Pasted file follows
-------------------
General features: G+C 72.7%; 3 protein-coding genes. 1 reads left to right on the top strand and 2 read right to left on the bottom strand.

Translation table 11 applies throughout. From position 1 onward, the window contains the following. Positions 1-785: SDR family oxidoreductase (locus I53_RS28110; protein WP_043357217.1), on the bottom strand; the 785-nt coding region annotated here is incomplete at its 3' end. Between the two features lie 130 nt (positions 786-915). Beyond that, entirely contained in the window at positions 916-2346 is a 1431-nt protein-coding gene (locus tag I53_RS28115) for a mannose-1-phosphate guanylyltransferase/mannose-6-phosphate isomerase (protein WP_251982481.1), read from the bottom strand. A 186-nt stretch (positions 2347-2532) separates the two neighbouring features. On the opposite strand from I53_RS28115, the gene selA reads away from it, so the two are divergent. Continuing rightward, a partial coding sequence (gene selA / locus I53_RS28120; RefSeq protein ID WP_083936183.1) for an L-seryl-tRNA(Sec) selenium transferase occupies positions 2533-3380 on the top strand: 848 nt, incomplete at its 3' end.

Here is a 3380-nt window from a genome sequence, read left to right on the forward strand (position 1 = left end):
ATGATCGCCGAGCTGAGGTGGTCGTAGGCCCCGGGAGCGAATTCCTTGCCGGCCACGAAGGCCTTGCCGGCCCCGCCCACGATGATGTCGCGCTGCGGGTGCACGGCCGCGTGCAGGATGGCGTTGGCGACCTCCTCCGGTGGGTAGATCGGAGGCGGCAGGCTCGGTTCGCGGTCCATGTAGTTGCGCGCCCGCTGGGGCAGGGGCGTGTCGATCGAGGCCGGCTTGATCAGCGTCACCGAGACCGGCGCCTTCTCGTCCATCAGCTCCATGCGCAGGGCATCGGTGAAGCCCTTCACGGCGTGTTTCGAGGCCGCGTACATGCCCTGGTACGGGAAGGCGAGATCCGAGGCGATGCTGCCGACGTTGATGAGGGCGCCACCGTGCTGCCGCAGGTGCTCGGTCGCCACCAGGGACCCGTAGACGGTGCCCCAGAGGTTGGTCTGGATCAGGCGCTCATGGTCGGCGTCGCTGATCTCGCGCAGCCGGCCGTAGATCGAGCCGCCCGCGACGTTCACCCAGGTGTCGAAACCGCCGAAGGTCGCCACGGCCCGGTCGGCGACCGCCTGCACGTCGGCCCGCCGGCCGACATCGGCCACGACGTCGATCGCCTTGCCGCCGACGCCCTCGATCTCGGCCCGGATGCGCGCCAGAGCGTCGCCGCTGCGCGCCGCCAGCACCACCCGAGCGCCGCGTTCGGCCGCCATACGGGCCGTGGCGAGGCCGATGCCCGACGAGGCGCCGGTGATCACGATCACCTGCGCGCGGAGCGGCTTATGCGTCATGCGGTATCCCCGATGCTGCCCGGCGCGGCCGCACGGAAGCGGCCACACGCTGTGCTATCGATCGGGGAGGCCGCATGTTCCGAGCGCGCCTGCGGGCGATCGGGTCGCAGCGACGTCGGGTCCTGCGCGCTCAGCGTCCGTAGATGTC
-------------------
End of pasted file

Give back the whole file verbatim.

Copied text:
General features: G+C 72.7%; 3 protein-coding genes. 1 reads left to right on the top strand and 2 read right to left on the bottom strand.

Translation table 11 applies throughout. From position 1 onward, the window contains the following. Positions 1-785: SDR family oxidoreductase (locus I53_RS28110; protein WP_043357217.1), on the bottom strand; the 785-nt coding region annotated here is incomplete at its 3' end. Between the two features lie 130 nt (positions 786-915). Beyond that, entirely contained in the window at positions 916-2346 is a 1431-nt protein-coding gene (locus tag I53_RS28115) for a mannose-1-phosphate guanylyltransferase/mannose-6-phosphate isomerase (protein WP_251982481.1), read from the bottom strand. A 186-nt stretch (positions 2347-2532) separates the two neighbouring features. On the opposite strand from I53_RS28115, the gene selA reads away from it, so the two are divergent. Continuing rightward, a partial coding sequence (gene selA / locus I53_RS28120; RefSeq protein ID WP_083936183.1) for an L-seryl-tRNA(Sec) selenium transferase occupies positions 2533-3380 on the top strand: 848 nt, incomplete at its 3' end.

Here is a 3380-nt window from a genome sequence, read left to right on the forward strand (position 1 = left end):
ATGATCGCCGAGCTGAGGTGGTCGTAGGCCCCGGGAGCGAATTCCTTGCCGGCCACGAAGGCCTTGCCGGCCCCGCCCACGATGATGTCGCGCTGCGGGTGCACGGCCGCGTGCAGGATGGCGTTGGCGACCTCCTCCGGTGGGTAGATCGGAGGCGGCAGGCTCGGTTCGCGGTCCATGTAGTTGCGCGCCCGCTGGGGCAGGGGCGTGTCGATCGAGGCCGGCTTGATCAGCGTCACCGAGACCGGCGCCTTCTCGTCCATCAGCTCCATGCGCAGGGCATCGGTGAAGCCCTTCACGGCGTGTTTCGAGGCCGCGTACATGCCCTGGTACGGGAAGGCGAGATCCGAGGCGATGCTGCCGACGTTGATGAGGGCGCCACCGTGCTGCCGCAGGTGCTCGGTCGCCACCAGGGACCCGTAGACGGTGCCCCAGAGGTTGGTCTGGATCAGGCGCTCATGGTCGGCGTCGCTGATCTCGCGCAGCCGGCCGTAGATCGAGCCGCCCGCGACGTTCACCCAGGTGTCGAAACCGCCGAAGGTCGCCACGGCCCGGTCGGCGACCGCCTGCACGTCGGCCCGCCGGCCGACATCGGCCACGACGTCGATCGCCTTGCCGCCGACGCCCTCGATCTCGGCCCGGATGCGCGCCAGAGCGTCGCCGCTGCGCGCCGCCAGCACCACCCGAGCGCCGCGTTCGGCCGCCATACGGGCCGTGGCGAGGCCGATGCCCGACGAGGCGCCGGTGATCACGATCACCTGCGCGCGGAGCGGCTTATGCGTCATGCGGTATCCCCGATGCTGCCCGGCGCGGCCGCACGGAAGCGGCCACACGCTGTGCTATCGATCGGGGAGGCCGCATGTTCCGAGCGCGCCTGCGGGCGATCGGGTCGCAGCGACGTCGGGTCCTGCGCGCTCAGCGTCCGTAGATGTC